Inspired by a trip to SeaWorld and my love of Encantados.
The entirety of Dolores Milagros’ life was spent wishing she were somebody else. Unfortunately, life was not a fairytale and there were no genies, eager to free her from the confines of adulthood, and no wizards looking to send her home. However, today she was given a brief reprieve. Her stepmother had company over and wanted everyone out of the house. So, Dolores was tossed a handful of bills and told to make scarce.
If it were just her, she would spend the day at the library. With Alondra and Hortensia, that was not an option. They were well-behaved girls and could be placated with a computer screen. It was their mother that was the problem. Dolores resembled her father too much to please the woman. Her stepmother had once accused Dolores of hoarding savings. Savings Dolores had put away for tuition. There was no telling what her stepmother would say if Dolores kept any of the woman’s actual money. She had to spend it somewhere and it had to be good enough for stepmother’s perfect children.
The heat was only permeated by the humidity. In her weakened state, Dolores agreed to take her sisters to celebrate Waterworld’s fiftieth anniversary. Aside from the typical mermaids and krakens, the park promised brand new attractions to commemorate the momentous event. As they entered, Dolores had a brochure thrust at her. She took it with chagrin. She felt simultaneously too old and too young to be here.
The girls rushed past the axolotls to the raspas. Dolores sighed. It was a bit sad. Over the years, the original attractions had been pushed towards the front. It was a vain hope to garner interest. The dolphins and the manta rays just did not interest kids anymore. Dolores held a soft spot for the section. Her dad loved had taken her there for her first birthday. The picture was still on her desk at home, though the original frame had been lost to one of her stepmother’s rants.
Dolores caught up to her sisters. She conversed with the vendor as she paid for the raspas. Dolores was decent at small talk from her years of working customer service. However, it never stopped feeling like an obligation.
“I haven’t been here in years. I have no idea what we should see,” she said.
“I recommend the encantado. It arrived a few years ago and is quite a sight to see,” the vendor said.
“Encantado?” She tried to remember that from her biology class. It sounded vaguely familiar, but she was drawing a blank.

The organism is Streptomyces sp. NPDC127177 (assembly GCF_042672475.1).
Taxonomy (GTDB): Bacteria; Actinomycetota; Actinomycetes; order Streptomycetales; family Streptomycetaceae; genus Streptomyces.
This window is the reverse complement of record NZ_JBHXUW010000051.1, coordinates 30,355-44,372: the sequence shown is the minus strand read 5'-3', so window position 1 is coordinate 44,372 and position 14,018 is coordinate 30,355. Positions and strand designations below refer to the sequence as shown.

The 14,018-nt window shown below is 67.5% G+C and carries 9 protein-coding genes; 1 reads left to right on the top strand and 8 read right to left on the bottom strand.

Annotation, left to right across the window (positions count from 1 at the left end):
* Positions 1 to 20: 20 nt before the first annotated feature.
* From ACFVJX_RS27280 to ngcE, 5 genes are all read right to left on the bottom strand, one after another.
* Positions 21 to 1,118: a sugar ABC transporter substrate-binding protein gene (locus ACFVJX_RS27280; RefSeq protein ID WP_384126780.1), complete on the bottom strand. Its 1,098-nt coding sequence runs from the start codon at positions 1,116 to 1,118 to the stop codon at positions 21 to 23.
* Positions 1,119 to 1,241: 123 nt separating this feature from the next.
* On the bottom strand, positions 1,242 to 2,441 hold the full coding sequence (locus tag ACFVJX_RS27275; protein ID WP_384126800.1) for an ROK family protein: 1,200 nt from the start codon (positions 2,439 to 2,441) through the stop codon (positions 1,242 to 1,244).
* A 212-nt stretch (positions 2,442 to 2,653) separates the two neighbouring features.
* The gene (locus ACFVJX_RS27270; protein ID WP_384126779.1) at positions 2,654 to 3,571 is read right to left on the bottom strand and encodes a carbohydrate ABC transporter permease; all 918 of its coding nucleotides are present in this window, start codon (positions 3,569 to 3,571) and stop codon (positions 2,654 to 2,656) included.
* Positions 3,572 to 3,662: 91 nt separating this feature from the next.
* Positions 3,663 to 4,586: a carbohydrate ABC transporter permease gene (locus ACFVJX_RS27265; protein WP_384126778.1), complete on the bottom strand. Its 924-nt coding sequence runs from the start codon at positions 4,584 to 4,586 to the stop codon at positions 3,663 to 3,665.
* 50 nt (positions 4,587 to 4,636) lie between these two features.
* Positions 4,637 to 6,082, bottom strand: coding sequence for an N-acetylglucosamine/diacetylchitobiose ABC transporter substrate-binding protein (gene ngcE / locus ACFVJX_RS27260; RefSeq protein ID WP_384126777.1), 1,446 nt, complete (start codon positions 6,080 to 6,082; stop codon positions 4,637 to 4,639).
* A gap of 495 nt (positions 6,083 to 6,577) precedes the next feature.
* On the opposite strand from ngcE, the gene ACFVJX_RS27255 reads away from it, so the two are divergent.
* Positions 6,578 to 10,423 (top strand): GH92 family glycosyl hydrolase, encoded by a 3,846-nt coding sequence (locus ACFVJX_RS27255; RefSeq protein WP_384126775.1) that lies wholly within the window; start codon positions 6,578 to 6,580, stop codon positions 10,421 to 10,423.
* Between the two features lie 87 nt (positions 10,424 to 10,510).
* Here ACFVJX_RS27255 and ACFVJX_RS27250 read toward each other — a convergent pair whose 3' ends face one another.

“Dolphin folk. They are usually found in the Amazon.”
The vendor launched into a story about how their mother would warn them to stay away from the river at night. Much like sirens, they were capable of enchanting people, in hopes of taking them back to the Encante. The children listened to the vendor, enraptured. Dolores started looking through the map. The Encantado was at the very back. Dolores opened her mouth to suggest something else. Something with less of a trek.
“He is the only one in the state. They have been looking for others to keep him company, but so far, it’s just him.”
Dolores looked at her sisters’ sparkling eyes. She sighed. Great.
The sisters made it to the encantado’s exhibit. No one suffered from heatstroke, but it was a close call. The girls joined a tour group just as the guide finished their warning about not feeding the encantado. There was a tank of water and a place for the trainers to stand. No rocks. No vines. Nothing that made Dolores think even remotely of the Amazon.
“And here he comes!”
Dolores turned her head. She stopped breathing. He was prettier than any mermaid could ever hope to be. She had expected an encantado to be bald, like a dolphin, but he wasn’t. She couldn’t see his blowhole, but she knew it had to be among the curly mass of hair. His tail swayed back and forth. Dolores couldn’t help but stare. Most dolphins were gray, but his tail had a pink hue. Her hands opened and closed. Would his tail feel as smooth as it looked?
She was pulled away from her invasive thoughts by her little sister.
“Aren’t encantados supposed to look like dolphins in the water?” Alondra asked.
The guide nodded.
“In the wild, that is true. However, because Mariano is close to the surface, he retains a partial human form. The deeper they are in the water, the more dolphin-like they become,” they said. “Don’t worry, it is not a sign of bad health.”
“Is he ever in human form?” Hortensia asked.
“Not really. Most encantados don’t leave the water unless they are searching for a mate.”
“A mate?” asked Hortensia.
“It’s like a spouse,” the guide said.
Dolores looked back at Mariano. His eyes met hers and she stiffened. It was as if he knew they were talking about him. Dolores flushed slightly. She swore the encantado raised an eyebrow. Dolores hoped she wasn’t blushing.
“Of course, Mariano didn’t have a mate and as he now lives in captivity, it is unlikely he ever will. But don’t worry; he lives a fulfilling life. We are learning so much about his species from him and he doesn’t have to worry about predators.”
The guide continued walking, thereby preventing any more questions about Mariano. Her sisters were quickly distracted. They were excited to see the Loch Ness Monster V’s new baby.
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